Musical detective and case of the ode

February 23, 2007

Fans of Henry Purcell, one of the greatest British composers, may be shocked to learn that much of one of his best-loved works was written by someone else.

Detective work by Rebecca Herissone, a musicology lecturer at Manchester University, has uncovered evidence that the version of the ode Come Ye Sons of Art that we know today is quite different from the original.

Purcell wrote the piece for the birthday of Queen Mary in 1694. The only surviving complete source of the ode was copied by an obscure musician called Robert Pindar in 1765, some 71 years after the work's premiere.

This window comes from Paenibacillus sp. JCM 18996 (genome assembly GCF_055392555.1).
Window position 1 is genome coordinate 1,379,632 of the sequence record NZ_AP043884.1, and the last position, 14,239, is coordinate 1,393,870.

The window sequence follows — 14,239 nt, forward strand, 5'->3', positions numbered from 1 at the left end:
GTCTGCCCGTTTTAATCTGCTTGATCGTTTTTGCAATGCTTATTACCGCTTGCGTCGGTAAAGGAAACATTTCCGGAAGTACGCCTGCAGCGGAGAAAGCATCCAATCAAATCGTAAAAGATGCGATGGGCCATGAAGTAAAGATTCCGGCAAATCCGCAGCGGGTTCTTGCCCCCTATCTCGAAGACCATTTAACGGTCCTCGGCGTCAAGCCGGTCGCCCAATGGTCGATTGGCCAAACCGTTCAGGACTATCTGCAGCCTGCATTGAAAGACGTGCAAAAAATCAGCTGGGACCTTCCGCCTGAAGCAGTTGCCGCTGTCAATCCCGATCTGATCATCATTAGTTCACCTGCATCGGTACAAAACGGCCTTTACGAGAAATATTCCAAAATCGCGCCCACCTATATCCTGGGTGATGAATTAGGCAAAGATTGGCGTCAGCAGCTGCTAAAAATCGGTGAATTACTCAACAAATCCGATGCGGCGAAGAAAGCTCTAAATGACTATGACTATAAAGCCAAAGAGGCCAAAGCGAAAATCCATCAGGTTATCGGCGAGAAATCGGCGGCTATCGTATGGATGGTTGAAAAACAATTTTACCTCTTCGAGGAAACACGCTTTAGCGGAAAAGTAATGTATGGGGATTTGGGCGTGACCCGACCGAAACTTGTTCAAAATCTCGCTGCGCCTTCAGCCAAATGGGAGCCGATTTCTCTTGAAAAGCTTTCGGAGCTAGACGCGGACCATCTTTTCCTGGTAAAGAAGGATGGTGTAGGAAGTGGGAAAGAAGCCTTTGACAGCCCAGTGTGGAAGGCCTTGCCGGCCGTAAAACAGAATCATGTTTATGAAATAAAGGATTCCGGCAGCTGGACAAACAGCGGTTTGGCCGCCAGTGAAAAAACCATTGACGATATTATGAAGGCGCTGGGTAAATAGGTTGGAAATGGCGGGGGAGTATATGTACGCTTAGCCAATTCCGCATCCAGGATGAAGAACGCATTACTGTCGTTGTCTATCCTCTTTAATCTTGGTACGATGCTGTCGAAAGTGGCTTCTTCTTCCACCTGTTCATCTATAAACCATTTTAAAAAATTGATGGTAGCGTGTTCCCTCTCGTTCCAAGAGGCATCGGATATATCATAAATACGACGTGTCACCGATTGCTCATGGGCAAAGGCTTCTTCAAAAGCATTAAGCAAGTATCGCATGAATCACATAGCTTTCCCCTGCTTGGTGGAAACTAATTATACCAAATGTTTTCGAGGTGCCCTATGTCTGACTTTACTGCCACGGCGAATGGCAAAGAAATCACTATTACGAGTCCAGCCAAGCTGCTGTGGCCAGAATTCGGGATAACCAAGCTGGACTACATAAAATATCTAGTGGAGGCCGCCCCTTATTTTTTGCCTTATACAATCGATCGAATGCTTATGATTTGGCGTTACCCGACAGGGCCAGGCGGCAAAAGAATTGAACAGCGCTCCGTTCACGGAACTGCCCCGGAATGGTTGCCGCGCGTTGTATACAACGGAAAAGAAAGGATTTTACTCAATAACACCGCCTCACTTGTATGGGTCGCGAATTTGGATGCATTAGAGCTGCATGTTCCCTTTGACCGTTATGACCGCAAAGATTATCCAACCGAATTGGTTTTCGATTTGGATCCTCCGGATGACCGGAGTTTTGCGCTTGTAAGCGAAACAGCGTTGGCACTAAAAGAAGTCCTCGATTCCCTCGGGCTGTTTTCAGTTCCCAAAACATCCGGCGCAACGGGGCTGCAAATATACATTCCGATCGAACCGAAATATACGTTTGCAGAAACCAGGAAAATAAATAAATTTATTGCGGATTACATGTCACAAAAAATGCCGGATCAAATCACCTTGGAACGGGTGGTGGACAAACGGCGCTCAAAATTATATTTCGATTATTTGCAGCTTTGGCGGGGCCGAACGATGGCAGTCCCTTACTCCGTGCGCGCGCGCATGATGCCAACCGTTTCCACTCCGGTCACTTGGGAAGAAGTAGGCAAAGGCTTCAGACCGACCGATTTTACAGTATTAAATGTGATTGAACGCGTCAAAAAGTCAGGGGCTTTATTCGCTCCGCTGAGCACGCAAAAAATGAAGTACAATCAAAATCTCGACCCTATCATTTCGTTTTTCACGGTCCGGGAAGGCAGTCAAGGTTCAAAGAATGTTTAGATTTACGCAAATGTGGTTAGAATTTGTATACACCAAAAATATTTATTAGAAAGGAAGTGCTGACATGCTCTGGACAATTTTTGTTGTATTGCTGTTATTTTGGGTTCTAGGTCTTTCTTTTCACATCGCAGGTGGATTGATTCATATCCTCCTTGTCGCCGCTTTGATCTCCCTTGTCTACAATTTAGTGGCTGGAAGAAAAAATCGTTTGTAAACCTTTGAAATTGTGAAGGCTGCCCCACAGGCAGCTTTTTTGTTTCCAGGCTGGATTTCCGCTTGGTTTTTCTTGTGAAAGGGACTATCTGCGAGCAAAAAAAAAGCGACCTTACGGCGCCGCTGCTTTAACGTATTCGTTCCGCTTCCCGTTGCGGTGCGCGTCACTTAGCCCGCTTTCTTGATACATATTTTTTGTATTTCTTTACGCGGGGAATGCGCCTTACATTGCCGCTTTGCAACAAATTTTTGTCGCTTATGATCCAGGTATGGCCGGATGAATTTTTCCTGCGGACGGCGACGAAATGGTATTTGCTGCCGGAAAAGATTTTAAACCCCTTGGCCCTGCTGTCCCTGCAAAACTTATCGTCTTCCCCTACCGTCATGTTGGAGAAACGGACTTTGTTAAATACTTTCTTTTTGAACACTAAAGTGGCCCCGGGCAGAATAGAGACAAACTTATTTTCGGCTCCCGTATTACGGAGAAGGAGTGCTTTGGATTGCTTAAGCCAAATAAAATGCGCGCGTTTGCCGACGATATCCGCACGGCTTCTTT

The discovery of a fragment of the original by Leeds University musicology professor Peter Holman prompted Dr Herissone to closely examine three other Purcell odes copied by Pindar to compare the two composers' styles.

She said: "I've identified how Pindar makes changes to Purcell's music and have used this to reconstruct Purcell's original version."

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